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Chocolate milk and mahjong: Childhood in Chinatown

The Yee family: Back row, father Yee Toy, his wife Gee Shee Ho holding son Donald, and Yuen. In front are Robert, Ruth, Harriet and Anna. (Photo submitted by Jon Yee)

On a warm October day in 1931, a child wailed to life in a small walk-up apartment at 529 Second Ave. Pittsburgh’s Chinatown had gained another resident.

This was a second child for Gee Shee Ho and her husband, Yee Toy. Seven years earlier, when Gee Shee Ho was pregnant for the first time, Yee left the couple’s home in a small village in southern China, journeyed across an ocean and settled in Pittsburgh. He did not lay eyes on his wife and son until he had saved enough money for their passage, in 1930.

Yuen Yee
Yuen Yee, oldest of the Yee children, met his father for the first time after immigrating to the United States in 1930. Yuen was six years old.

Gee Shee Ho, who spoke no English and knew nothing about American names, gave her first American-born baby a Chinese name — Lai. But in Pittsburgh the girl would need an English name. The assisting doctor offered a suggestion, and so the baby girl became Anna.

Anna grew up among the storefront shops, restaurants and boarding houses crowded along Second and Third avenues between Grant and Ross streets. This was the city’s Chinatown. At one time it was home to 500 people and more than 20 businesses. But the Boulevard of the Allies, completed in 1921, served as a concrete spear through the neighborhood’s heart. The Great Depression hurt, too. Several immigrant families left for other cities.

Still, Chinatown remained a lively place. Lonely men whose wives and families remained in China gathered in dimly lighted boarding houses and played mahjong, the tiles clicking as the men chatted in Cantonese. Merchants sold silks and satins, fresh ginger, duck eggs, herbal medicines and teas.

Yee sisters
Sisters Anna and Ruth Yee and a friend played wooden flutes in a picture published in The Pittsburgh Press in 1941. From left are Lydia Lee, Anna Yee and Ruth Yee.

Anna and her friends played tag and baseball in a vacant spot of land called “Eppy’s Lot” on Grant Street — until it became another place to park automobiles. The kids drew hopscotch squares on the sidewalk and jumped rope. Sweet smells from a bakery down the street filled the neighborhood.

The children’s father operated a laundry at 1722 Fifth Ave. — the Yee kids (there were now six) helped with wrapping and sorting. Then he sold the laundry and opened a restaurant on Sixth Avenue.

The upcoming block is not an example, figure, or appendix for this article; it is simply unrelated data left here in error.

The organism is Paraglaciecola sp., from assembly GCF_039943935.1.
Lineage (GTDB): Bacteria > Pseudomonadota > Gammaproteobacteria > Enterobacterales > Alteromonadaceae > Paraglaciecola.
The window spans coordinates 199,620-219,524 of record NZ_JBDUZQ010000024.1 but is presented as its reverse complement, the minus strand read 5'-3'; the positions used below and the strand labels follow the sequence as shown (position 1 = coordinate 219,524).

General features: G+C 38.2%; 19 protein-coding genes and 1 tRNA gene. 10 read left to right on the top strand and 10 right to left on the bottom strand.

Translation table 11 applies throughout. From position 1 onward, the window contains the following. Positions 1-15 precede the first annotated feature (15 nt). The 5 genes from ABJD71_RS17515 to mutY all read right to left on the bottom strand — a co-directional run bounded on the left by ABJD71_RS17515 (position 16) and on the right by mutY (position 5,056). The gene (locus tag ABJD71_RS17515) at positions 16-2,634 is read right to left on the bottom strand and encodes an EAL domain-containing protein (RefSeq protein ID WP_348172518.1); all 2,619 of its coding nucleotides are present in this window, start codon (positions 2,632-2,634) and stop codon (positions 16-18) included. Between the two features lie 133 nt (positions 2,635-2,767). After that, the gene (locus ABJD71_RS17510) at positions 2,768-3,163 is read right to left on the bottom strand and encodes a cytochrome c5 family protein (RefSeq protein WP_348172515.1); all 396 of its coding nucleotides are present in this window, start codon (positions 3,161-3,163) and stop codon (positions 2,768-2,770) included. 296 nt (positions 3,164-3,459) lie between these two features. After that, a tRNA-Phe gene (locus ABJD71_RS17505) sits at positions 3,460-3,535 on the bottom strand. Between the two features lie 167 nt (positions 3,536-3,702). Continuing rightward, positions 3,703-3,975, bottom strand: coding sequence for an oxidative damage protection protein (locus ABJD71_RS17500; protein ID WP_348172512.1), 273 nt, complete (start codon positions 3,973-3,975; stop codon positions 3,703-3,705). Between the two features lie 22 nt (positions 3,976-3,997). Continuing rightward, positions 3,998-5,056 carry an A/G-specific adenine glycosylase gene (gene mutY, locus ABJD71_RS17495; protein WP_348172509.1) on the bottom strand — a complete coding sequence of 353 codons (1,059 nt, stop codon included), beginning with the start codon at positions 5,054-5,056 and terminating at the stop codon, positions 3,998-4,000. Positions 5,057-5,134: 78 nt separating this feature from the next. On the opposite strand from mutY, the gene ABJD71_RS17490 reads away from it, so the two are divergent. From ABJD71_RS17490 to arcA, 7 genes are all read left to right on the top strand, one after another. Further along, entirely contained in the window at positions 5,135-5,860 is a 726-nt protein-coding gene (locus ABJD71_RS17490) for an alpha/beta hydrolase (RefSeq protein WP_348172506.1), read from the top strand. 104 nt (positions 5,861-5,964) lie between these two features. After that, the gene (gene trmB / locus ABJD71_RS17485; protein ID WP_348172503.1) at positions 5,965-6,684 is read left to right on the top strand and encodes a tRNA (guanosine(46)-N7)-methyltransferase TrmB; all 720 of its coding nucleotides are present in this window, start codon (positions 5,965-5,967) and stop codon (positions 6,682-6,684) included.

Each day Anna walked several blocks into Uptown to attend Forbes Elementary School. In kindergarten, Anna, who spoke Cantonese at home, couldn’t understand her teacher’s instructions. She became confused and cried; the teacher calmed her down with chocolate milk and saltine crackers and summoned first-grader Edwin Lee, a Chinatown neighbor, to serve as translator.

Yee Toy figured his children needed a bicycle, so for $5 he bought used one for all the Yee children to share. The kids later saved money and bought a cheap AM radio, but for a long time Yee Toy wouldn’t let them listen to it.

Wedding day
Anna Yee and Jack Ung on the day of their wedding.

Gee Shee Ho eventually learned enough English to navigate the city’s streetcar system and do some shopping, but she never mastered the language. The children attended English lessons and Sunday School classes at the Providence Mission on Second Avenue.

In 1952, Anna married Jack Ung, a young lieutenant with the U.S. Signal Corps. The couple raised four children in Pittsburgh, but not in Chinatown. The neighborhood’s residents drifted away.

Today a restaurant called Hong Kong Express 2 sells spring rolls, teriyaki chicken and other Chinese dishes on the first floor of the building Anna once called home. The Chinatown Inn restaurant, with its pagoda roof, remains on Third Avenue, where it has been since the 1940s.

Most of the block, however, has been converted to office space. Attorneys wearing suits hustle past places where, decades ago, lonely Chinese men concentrated on mahjong tiles, glancing up on occasion to check on a young girl drawing hopscotch squares on the sidewalk.

— Steve Mellon

Yee sisters in 2017
Sisters Anna Yee Ung and Ruth Yee in 2017. (Steve Mellon/Post-Gazette)

Steve, a writer and photographer at the Post-Gazette, has lived and worked in Pittsburgh so long that some of his images appear on "The Digs."